And two of the Best Score nominations were excellent as well — Elliot Goldenthal for Frida and Elmer Bernstein for Far from Heaven. Each of those will transfer over for the Oscars. Bernstein, an Academy favorite, sent out a message via his publicist this morning thanking the Hollywood Foreign Press and director Todd Haynes.
So, let the games begin!
Forgive me for kvelling a little too much on this one, but Rob Marshall's Chicago, which opens Dec. 27, is a hit. This morning it picked up eight Golden Globe nominations. The Oscars are next, and I don't think much can stand in its way. Last night Chicago premiered here in New York and it was pandemonium at the Ziegfeld Theatre. It didn't hurt that many in the audience had appeared either in the movie or in a production of the Kander-Ebb musical at some point. It was the first time anyone could remember a premiere audience at the Ziegfeld singing and clapping along with a movie.
Stars Renee Zellweger, Catherine Zeta-Jones, John C. Reilly, Taye Diggs, and Queen Latifah were all there, along with Marshall and writer Bill Condon. Richard Gere couldn't attend, we were told, because he was opening a pediatric AIDS clinic in India. So make that three major stars in three days who missed their premieres (Julianne Moore, Denzel Washington). This was the best excuse yet.
The three main stars of this movie are so unexpectedly good -- and do all their singing and dancing -- that at the end of the credits there is actually a card stating that they all did their own work. That's a first, right there.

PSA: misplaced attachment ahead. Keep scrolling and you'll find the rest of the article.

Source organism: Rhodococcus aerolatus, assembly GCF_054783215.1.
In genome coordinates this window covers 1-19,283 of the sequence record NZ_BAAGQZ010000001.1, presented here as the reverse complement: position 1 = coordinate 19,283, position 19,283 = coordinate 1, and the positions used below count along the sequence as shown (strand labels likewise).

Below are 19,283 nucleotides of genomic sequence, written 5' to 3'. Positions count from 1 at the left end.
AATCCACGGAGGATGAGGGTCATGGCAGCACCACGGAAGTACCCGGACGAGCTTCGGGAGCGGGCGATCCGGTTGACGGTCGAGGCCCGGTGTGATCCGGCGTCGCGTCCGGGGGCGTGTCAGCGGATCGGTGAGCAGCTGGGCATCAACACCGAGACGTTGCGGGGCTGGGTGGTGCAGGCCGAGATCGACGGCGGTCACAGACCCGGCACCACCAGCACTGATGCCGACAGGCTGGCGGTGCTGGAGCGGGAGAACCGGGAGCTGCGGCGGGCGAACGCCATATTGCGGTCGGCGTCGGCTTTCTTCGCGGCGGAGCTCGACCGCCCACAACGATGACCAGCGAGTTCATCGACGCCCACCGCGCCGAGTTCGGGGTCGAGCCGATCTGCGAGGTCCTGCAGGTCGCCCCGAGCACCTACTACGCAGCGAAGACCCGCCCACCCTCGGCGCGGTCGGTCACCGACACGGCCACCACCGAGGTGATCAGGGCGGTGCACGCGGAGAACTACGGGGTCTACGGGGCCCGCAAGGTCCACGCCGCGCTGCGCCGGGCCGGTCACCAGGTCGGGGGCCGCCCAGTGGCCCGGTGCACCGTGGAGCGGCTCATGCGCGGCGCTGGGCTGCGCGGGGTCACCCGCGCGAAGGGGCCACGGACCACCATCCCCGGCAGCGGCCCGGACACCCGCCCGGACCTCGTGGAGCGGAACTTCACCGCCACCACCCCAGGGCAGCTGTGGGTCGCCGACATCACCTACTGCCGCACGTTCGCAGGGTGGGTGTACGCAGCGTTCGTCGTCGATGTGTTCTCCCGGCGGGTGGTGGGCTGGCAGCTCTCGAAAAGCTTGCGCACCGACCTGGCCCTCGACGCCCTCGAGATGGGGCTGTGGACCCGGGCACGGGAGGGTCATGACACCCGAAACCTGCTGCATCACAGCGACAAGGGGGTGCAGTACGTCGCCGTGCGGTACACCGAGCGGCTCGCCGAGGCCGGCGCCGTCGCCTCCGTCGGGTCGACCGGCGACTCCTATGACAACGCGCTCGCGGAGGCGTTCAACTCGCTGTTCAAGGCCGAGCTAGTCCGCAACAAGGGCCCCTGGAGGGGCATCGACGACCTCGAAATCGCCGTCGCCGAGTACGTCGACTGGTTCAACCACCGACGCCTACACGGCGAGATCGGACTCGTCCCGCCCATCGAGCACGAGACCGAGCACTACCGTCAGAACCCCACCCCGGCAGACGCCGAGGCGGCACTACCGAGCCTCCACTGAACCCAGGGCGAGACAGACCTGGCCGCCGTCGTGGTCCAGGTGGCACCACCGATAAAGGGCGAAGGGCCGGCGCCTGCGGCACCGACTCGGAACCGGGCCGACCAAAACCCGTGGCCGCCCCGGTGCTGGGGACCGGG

David Jones, Catherine's dad, told me later: "She's been doing it since was nine. She played in front of 3000 people with a full orchestra. When I went backstage, she said, Go out front, dad. I'm going to kill 'em tonight."
Indeed Catherine (Zeta was her grandmother's name which she added to avoid confusion with other Catherine Joneses) killed last night, lighting up the screen as she opened the show with "All that Jazz."
Her husband, Michael Douglas, who has never looked happier or better, told me he wasn't surprised. "When I first met her she put on taps and wanted to tap in my living room. I wouldn't let her because I had nice hardwood floors. So went into the bathroom and she showed me what she could do."